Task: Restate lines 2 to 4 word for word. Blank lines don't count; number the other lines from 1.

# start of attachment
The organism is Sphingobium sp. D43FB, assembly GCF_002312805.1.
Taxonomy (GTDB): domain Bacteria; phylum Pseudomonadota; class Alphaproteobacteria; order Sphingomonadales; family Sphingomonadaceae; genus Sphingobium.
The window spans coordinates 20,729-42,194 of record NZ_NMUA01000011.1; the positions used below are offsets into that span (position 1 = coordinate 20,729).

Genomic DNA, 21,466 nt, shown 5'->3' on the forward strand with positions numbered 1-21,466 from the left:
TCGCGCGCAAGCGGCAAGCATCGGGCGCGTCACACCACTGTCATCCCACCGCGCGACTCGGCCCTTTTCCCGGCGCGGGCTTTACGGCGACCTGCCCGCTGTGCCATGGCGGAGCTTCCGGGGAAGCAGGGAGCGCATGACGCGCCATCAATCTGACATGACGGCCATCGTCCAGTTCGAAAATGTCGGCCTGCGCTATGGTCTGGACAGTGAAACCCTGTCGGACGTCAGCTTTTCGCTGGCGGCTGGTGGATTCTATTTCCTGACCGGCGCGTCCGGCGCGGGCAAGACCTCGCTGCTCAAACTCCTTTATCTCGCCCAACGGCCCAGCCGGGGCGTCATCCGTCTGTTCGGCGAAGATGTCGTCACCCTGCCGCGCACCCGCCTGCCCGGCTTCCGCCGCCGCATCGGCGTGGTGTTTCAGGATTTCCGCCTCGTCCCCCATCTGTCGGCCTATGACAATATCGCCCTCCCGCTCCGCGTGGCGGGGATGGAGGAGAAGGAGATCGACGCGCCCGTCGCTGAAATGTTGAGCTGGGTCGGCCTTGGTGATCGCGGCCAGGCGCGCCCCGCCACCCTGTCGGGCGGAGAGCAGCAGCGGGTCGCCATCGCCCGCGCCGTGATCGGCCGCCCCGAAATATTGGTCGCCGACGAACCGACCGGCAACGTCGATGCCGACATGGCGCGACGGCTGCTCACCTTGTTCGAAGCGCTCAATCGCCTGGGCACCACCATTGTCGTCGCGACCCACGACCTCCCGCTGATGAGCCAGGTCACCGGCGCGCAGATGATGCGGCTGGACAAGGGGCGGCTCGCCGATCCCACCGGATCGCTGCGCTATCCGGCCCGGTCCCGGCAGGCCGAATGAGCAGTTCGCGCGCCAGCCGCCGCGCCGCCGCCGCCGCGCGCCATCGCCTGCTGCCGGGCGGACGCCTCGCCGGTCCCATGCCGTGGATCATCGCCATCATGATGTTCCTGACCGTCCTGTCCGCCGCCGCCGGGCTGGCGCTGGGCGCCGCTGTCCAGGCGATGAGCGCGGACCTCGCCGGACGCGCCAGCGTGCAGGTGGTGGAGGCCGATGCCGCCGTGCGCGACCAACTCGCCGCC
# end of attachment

Taxonomy (GTDB): domain Bacteria; phylum Pseudomonadota; class Alphaproteobacteria; order Sphingomonadales; family Sphingomonadaceae; genus Sphingobium.
The window spans coordinates 20,729-42,194 of record NZ_NMUA01000011.1; the positions used below are offsets into that span (position 1 = coordinate 20,729).

Genomic DNA, 21,466 nt, shown 5'->3' on the forward strand with positions numbered 1-21,466 from the left: